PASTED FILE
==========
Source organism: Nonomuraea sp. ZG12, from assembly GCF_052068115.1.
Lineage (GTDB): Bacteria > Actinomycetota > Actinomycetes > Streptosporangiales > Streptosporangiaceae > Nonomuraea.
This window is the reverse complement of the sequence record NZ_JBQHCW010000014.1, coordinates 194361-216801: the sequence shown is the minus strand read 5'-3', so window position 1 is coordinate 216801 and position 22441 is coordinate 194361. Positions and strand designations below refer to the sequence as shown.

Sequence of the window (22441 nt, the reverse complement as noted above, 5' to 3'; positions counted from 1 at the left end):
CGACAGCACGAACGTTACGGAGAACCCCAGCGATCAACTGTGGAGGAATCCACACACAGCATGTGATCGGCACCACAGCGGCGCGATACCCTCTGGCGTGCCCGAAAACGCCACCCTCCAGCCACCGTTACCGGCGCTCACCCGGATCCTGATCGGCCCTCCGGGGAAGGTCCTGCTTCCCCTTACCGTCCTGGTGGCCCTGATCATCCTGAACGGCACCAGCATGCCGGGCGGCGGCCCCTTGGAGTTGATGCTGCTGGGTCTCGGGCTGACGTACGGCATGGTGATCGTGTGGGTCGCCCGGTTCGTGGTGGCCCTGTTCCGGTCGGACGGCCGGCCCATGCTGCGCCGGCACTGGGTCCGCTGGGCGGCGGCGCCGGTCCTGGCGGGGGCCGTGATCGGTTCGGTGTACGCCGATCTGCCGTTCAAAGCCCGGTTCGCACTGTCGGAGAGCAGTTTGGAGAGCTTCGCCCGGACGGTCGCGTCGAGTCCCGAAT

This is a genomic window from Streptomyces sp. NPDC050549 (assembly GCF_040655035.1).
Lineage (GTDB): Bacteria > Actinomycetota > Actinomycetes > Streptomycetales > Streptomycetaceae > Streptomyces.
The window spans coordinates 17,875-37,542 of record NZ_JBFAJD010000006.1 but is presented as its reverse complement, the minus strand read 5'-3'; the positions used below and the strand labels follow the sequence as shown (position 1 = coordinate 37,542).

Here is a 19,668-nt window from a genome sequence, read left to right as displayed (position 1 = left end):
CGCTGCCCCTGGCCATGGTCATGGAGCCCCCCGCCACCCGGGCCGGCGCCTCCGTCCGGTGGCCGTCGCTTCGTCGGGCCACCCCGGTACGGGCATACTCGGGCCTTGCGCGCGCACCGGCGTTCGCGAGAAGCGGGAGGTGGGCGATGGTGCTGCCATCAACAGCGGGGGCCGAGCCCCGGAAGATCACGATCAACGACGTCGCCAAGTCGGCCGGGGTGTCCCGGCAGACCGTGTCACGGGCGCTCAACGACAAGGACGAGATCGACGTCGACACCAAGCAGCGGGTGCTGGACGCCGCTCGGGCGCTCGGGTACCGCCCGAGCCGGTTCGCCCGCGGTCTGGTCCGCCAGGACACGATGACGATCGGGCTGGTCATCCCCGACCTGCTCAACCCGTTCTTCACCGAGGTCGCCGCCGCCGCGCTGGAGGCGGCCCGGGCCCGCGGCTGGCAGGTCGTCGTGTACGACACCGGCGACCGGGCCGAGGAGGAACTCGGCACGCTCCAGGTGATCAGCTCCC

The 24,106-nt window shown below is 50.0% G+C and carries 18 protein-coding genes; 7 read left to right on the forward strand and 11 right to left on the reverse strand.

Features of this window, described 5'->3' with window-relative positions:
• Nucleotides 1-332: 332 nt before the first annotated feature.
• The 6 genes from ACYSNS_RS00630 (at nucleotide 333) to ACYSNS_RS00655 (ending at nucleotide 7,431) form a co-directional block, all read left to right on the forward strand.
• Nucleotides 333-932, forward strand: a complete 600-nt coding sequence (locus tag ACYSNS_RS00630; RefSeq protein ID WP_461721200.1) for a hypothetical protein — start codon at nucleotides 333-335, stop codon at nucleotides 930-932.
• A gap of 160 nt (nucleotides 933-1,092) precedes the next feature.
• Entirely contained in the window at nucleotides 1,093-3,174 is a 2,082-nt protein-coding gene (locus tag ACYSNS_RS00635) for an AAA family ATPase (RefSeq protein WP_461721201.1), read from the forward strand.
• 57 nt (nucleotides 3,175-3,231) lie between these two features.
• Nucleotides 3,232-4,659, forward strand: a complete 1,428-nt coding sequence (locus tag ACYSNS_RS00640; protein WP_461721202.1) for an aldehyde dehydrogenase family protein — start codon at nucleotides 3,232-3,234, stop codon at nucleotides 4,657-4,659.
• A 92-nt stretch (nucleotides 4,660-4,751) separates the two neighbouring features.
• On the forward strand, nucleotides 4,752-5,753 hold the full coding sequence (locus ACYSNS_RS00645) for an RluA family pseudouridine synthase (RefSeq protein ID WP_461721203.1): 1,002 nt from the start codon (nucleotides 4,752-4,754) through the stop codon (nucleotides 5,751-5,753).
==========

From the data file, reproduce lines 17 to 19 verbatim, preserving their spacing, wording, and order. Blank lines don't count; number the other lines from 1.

• Entirely contained in the window at nucleotides 1,093-3,174 is a 2,082-nt protein-coding gene (locus tag ACYSNS_RS00635) for an AAA family ATPase (RefSeq protein WP_461721201.1), read from the forward strand.
• 57 nt (nucleotides 3,175-3,231) lie between these two features.
• Nucleotides 3,232-4,659, forward strand: a complete 1,428-nt coding sequence (locus tag ACYSNS_RS00640; protein WP_461721202.1) for an aldehyde dehydrogenase family protein — start codon at nucleotides 3,232-3,234, stop codon at nucleotides 4,657-4,659.